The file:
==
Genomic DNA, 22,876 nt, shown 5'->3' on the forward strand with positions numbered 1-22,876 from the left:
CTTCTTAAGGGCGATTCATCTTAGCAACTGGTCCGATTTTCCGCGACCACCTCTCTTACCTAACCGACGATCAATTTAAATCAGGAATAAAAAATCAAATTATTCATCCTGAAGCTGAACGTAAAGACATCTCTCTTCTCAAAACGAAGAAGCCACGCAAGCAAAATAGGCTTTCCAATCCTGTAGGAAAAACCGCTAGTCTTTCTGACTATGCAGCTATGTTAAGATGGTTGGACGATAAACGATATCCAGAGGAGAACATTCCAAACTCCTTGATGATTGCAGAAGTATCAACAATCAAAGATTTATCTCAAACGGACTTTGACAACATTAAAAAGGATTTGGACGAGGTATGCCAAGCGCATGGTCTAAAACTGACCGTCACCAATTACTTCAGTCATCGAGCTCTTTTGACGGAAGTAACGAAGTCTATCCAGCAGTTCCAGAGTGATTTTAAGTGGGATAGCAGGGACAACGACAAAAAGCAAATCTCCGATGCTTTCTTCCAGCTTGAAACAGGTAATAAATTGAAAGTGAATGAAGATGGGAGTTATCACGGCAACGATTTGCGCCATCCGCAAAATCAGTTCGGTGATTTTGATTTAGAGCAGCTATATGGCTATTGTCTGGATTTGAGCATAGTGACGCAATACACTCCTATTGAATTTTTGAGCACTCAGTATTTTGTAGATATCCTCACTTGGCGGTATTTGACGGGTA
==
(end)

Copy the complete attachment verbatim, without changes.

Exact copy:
Genomic DNA, 22,876 nt, shown 5'->3' on the forward strand with positions numbered 1-22,876 from the left:
CTTCTTAAGGGCGATTCATCTTAGCAACTGGTCCGATTTTCCGCGACCACCTCTCTTACCTAACCGACGATCAATTTAAATCAGGAATAAAAAATCAAATTATTCATCCTGAAGCTGAACGTAAAGACATCTCTCTTCTCAAAACGAAGAAGCCACGCAAGCAAAATAGGCTTTCCAATCCTGTAGGAAAAACCGCTAGTCTTTCTGACTATGCAGCTATGTTAAGATGGTTGGACGATAAACGATATCCAGAGGAGAACATTCCAAACTCCTTGATGATTGCAGAAGTATCAACAATCAAAGATTTATCTCAAACGGACTTTGACAACATTAAAAAGGATTTGGACGAGGTATGCCAAGCGCATGGTCTAAAACTGACCGTCACCAATTACTTCAGTCATCGAGCTCTTTTGACGGAAGTAACGAAGTCTATCCAGCAGTTCCAGAGTGATTTTAAGTGGGATAGCAGGGACAACGACAAAAAGCAAATCTCCGATGCTTTCTTCCAGCTTGAAACAGGTAATAAATTGAAAGTGAATGAAGATGGGAGTTATCACGGCAACGATTTGCGCCATCCGCAAAATCAGTTCGGTGATTTTGATTTAGAGCAGCTATATGGCTATTGTCTGGATTTGAGCATAGTGACGCAATACACTCCTATTGAATTTTTGAGCACTCAGTATTTTGTAGATATCCTCACTTGGCGGTATTTGACGGGTA